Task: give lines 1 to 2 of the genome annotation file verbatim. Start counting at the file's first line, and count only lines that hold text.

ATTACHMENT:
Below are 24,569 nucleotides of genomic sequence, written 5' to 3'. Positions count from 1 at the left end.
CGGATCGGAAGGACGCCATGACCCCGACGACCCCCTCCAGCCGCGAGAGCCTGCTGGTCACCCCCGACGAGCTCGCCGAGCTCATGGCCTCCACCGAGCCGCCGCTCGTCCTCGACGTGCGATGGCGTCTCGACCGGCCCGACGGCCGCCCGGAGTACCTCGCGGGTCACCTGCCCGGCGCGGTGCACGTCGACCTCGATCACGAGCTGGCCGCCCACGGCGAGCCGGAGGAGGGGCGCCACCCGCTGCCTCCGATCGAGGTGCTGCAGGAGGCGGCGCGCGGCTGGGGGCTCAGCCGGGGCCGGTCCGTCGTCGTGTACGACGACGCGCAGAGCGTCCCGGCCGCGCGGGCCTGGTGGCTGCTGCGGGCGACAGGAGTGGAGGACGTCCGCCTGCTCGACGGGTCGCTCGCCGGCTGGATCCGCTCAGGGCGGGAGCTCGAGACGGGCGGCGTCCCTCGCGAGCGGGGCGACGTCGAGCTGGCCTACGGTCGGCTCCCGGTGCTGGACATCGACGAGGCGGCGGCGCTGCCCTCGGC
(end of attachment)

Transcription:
Below are 24,569 nucleotides of genomic sequence, written 5' to 3'. Positions count from 1 at the left end.
CGGATCGGAAGGACGCCATGACCCCGACGACCCCCTCCAGCCGCGAGAGCCTGCTGGTCACCCCCGACGAGCTCGCCGAGCTCATGGCCTCCACCGAGCCGCCGCTCGTCCTCGACGTGCGATGGCGTCTCGACCGGCCCGACGGCCGCCCGGAGTACCTCGCGGGTCACCTGCCCGGCGCGGTGCACGTCGACCTCGATCACGAGCTGGCCGCCCACGGCGAGCCGGAGGAGGGGCGCCACCCGCTGCCTCCGATCGAGGTGCTGCAGGAGGCGGCGCGCGGCTGGGGGCTCAGCCGGGGCCGGTCCGTCGTCGTGTACGACGACGCGCAGAGCGTCCCGGCCGCGCGGGCCTGGTGGCTGCTGCGGGCGACAGGAGTGGAGGACGTCCGCCTGCTCGACGGGTCGCTCGCCGGCTGGATCCGCTCAGGGCGGGAGCTCGAGACGGGCGGCGTCCCTCGCGAGCGGGGCGACGTCGAGCTGGCCTACGGTCGGCTCCCGGTGCTGGACATCGACGAGGCGGCGGCGCTGCCCTCGGC